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fluid and volatile market. The only certainty is uncertainty. Analysts’ predictions for future oil prices range from the optimistic who suggest prices will bounce back to their plus $100 days to the most pessimistic which suggest drops to less than $40. Most split the difference and suggest the industry should expect to cope in an environment of $70 per barrel. Writing in the Daily Telegraph, Liam Halligan concludes that “only a fool or a liar14” would attempt to predict the future of the oil price, before attempting to do just that. He goes on to say that he believes the current price is under-valued. Conversely, Goldman Sachs has warned that £20 a barrel could happen with over-supply becoming worse once sanctions on Iran are lifted6. So, when you have one analyst predicting a surge in prices while others predict another crash, the only sure thing is that a year from now at least one of them is likely to look foolish. In gearing up for the future, oil and gas companies must prepare for a worst case scenario. That means finding a way to improve efficiency to the level at which a price of $20 or $30 per barrel can be considered commercially viable. At first glance, given the complexity of offshore extraction, this appears impossible.

Technologies of the Future The only real way to achieve this is to invest now. The next generation of sensor network technology promises much. The market has been developing quickly over the last few years, and now looks like it has the potential to take off. The cost of sensors is coming down rapidly, while the amount of information recovered by operations is increasing exponentially. The more it does, the more operators are able to drive significant improvements into their businesses. A key development is the introduction of wireless sensor networks. Wired sensor systems have expanded over recent years as the cost of implementation has decreased. The


NEXT GENERATION SENSOR NETWORK SOLUTIONS FOR OFFSHORE OIL AND GAS OPERATIONS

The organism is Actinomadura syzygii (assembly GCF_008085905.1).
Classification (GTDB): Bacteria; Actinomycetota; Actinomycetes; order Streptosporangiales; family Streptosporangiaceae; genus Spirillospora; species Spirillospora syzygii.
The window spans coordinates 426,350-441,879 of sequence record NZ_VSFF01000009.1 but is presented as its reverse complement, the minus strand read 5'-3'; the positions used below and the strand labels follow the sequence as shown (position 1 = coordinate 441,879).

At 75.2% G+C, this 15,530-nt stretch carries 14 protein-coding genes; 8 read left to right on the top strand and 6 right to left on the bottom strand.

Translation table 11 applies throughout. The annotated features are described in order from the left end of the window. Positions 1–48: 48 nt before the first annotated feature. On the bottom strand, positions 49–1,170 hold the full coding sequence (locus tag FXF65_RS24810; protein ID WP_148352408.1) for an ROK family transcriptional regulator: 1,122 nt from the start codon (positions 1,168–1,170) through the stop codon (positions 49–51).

emergence of micro machining technology has created smaller sensors with lower power demands and higher capabilities. Even so, the cost of installing a wired system remains prohibitively high. A report on Plantengineering. com suggests wired sensors can cost 20 to 30 times the amount of an accelerometer of an offshore installation. Wireless sensor networks can reduce that cost, while also ensuring a more reliable connection and increased data processing capacity. All this technology feeds into the Digital Oilfield of the future concept. This is a vision of greater automation, connectivity and information flow across the oil field. In 2006, Shell introduced its Smart Fields based project around this concept. In the future it expects to drive towards fiber optic wells and more advanced well monitoring techniques. BP is operating on a similar level. Its Oil Field of the Future program seeks to improve instant decision making through advanced, real time data gathering capabilities. When launching the program in 2010, BP predicted it would help increase production by 100,000 barrels per day7. However, there are challenges. Wireless networks come with an additional data risk. Malicious nodes can disrupt the flow of information and the integrity of data. A report into the use of wireless network sensors in the Niger Delta outlines the considerable investment devoted by companies into security of their wireless network solutions8. Managing the flow of data will also be a major obstacle. The amount of information processed